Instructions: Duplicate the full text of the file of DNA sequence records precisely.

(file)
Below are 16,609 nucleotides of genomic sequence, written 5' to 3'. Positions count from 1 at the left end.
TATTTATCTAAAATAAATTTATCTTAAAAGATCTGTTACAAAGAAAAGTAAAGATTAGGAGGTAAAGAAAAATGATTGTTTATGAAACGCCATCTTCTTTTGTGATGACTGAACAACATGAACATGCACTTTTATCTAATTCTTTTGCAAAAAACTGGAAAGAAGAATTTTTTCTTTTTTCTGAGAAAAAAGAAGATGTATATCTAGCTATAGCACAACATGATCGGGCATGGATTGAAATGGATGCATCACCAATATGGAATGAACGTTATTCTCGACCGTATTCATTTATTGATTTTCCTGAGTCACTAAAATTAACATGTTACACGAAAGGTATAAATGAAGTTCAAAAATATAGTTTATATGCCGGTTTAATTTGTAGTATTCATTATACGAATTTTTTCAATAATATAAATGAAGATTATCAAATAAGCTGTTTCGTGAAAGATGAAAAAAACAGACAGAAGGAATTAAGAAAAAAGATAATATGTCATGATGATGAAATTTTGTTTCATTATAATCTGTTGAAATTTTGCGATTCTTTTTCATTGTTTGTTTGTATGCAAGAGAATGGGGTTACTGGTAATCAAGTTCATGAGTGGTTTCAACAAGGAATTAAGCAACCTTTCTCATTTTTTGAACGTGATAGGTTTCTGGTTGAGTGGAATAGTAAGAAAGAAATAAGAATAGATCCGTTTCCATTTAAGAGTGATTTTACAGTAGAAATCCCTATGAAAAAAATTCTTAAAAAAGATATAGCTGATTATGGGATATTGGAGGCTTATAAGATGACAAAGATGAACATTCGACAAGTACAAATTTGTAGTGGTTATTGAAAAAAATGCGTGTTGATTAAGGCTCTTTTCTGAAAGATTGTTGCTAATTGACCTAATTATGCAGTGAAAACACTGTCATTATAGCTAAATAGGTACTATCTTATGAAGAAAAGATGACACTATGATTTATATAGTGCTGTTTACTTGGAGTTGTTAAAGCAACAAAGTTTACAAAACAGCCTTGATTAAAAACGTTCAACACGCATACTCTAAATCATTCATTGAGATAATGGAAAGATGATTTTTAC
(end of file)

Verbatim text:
Below are 16,609 nucleotides of genomic sequence, written 5' to 3'. Positions count from 1 at the left end.
TATTTATCTAAAATAAATTTATCTTAAAAGATCTGTTACAAAGAAAAGTAAAGATTAGGAGGTAAAGAAAAATGATTGTTTATGAAACGCCATCTTCTTTTGTGATGACTGAACAACATGAACATGCACTTTTATCTAATTCTTTTGCAAAAAACTGGAAAGAAGAATTTTTTCTTTTTTCTGAGAAAAAAGAAGATGTATATCTAGCTATAGCACAACATGATCGGGCATGGATTGAAATGGATGCATCACCAATATGGAATGAACGTTATTCTCGACCGTATTCATTTATTGATTTTCCTGAGTCACTAAAATTAACATGTTACACGAAAGGTATAAATGAAGTTCAAAAATATAGTTTATATGCCGGTTTAATTTGTAGTATTCATTATACGAATTTTTTCAATAATATAAATGAAGATTATCAAATAAGCTGTTTCGTGAAAGATGAAAAAAACAGACAGAAGGAATTAAGAAAAAAGATAATATGTCATGATGATGAAATTTTGTTTCATTATAATCTGTTGAAATTTTGCGATTCTTTTTCATTGTTTGTTTGTATGCAAGAGAATGGGGTTACTGGTAATCAAGTTCATGAGTGGTTTCAACAAGGAATTAAGCAACCTTTCTCATTTTTTGAACGTGATAGGTTTCTGGTTGAGTGGAATAGTAAGAAAGAAATAAGAATAGATCCGTTTCCATTTAAGAGTGATTTTACAGTAGAAATCCCTATGAAAAAAATTCTTAAAAAAGATATAGCTGATTATGGGATATTGGAGGCTTATAAGATGACAAAGATGAACATTCGACAAGTACAAATTTGTAGTGGTTATTGAAAAAAATGCGTGTTGATTAAGGCTCTTTTCTGAAAGATTGTTGCTAATTGACCTAATTATGCAGTGAAAACACTGTCATTATAGCTAAATAGGTACTATCTTATGAAGAAAAGATGACACTATGATTTATATAGTGCTGTTTACTTGGAGTTGTTAAAGCAACAAAGTTTACAAAACAGCCTTGATTAAAAACGTTCAACACGCATACTCTAAATCATTCATTGAGATAATGGAAAGATGATTTTTAC